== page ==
Students studying at universities in England have been defined as customers by the government since the introduction of student tuition fees. Although this approach has been rejected by educators, there is a lack of empirical evidence about the extent to which students express a consumer orientation and its effects on academic performance. These issues were examined in the current study by surveying 608 undergraduates at higher education institutions in England about their consumer attitudes and behaviours in relation to their higher education, learner identity, and academic performance. The analysis revealed that consumer orientation mediated traditional relationships between learner identity, grade goal and academic performance, and found that a higher consumer orientation was associated with lower academic performance. Furthermore, responsibility for paying tuition fees and studying a Science, Technology, Engineering and Mathematics subject were associated with a higher consumer orientation and subsequently lower academic performance. Implications for academic performance are discussed.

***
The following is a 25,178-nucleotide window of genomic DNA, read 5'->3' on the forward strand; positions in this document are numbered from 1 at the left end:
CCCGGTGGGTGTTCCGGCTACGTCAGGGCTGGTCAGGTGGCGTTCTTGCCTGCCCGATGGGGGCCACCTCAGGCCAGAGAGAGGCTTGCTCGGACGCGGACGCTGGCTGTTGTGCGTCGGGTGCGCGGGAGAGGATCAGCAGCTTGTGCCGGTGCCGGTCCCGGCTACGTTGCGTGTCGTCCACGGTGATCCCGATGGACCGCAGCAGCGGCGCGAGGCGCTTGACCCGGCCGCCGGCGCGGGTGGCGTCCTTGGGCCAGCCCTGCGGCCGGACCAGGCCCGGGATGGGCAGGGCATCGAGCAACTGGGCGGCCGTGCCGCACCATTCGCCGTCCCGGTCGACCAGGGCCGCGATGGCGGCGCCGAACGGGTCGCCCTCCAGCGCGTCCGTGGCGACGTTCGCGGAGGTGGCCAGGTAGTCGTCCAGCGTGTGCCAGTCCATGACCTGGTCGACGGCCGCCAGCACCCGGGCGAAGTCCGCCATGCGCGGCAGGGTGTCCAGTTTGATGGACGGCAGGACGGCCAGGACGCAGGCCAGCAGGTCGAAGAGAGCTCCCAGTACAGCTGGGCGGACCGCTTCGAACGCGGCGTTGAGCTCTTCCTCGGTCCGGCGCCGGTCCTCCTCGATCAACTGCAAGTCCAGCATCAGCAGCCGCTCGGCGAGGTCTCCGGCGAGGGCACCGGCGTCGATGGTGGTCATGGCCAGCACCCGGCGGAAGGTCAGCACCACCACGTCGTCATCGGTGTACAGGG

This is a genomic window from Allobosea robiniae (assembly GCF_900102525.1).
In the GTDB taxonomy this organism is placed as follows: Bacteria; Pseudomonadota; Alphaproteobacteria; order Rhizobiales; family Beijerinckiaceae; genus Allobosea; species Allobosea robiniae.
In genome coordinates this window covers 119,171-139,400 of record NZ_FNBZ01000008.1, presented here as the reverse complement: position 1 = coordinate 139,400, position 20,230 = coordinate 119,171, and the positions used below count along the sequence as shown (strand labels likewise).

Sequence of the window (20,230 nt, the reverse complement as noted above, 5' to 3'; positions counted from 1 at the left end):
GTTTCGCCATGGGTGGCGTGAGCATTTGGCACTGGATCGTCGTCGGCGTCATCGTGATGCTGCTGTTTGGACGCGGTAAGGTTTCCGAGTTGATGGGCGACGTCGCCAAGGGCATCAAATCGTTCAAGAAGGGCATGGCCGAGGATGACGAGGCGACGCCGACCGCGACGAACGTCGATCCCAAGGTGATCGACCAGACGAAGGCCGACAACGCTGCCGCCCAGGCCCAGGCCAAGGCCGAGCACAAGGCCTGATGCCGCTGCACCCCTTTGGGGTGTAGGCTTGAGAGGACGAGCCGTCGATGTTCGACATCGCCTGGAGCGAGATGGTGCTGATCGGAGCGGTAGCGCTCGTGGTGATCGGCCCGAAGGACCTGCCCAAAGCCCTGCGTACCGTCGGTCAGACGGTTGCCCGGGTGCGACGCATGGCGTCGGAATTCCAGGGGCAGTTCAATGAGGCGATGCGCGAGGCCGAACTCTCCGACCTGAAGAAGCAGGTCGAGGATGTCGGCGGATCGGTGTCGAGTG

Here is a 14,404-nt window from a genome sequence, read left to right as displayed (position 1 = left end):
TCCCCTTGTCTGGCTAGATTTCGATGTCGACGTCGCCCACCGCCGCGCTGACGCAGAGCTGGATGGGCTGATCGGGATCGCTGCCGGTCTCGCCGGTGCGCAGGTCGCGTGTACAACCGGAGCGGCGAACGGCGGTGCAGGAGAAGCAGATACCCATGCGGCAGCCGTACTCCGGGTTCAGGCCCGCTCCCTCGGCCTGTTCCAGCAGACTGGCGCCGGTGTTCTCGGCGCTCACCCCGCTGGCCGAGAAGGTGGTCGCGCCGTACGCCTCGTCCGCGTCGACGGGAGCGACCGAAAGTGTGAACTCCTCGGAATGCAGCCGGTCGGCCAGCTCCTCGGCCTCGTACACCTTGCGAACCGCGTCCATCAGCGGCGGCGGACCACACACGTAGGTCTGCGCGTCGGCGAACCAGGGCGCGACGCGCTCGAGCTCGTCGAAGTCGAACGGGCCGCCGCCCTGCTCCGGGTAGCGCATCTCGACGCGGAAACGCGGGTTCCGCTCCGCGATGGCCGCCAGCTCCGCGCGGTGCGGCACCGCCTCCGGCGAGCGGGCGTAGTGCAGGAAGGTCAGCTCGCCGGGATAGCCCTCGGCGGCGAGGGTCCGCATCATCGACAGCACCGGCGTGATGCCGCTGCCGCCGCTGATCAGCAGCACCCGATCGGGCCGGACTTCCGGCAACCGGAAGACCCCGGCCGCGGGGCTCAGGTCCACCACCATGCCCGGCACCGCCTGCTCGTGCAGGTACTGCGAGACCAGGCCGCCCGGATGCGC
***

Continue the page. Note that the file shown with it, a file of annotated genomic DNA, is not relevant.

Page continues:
Baird, AmyJones, Siân E.
Faculty of Health and Life Sciences\Department of Psychology, Social Work and Public Health
Year of publication: 2016Date of RADAR deposit: 2016-08-18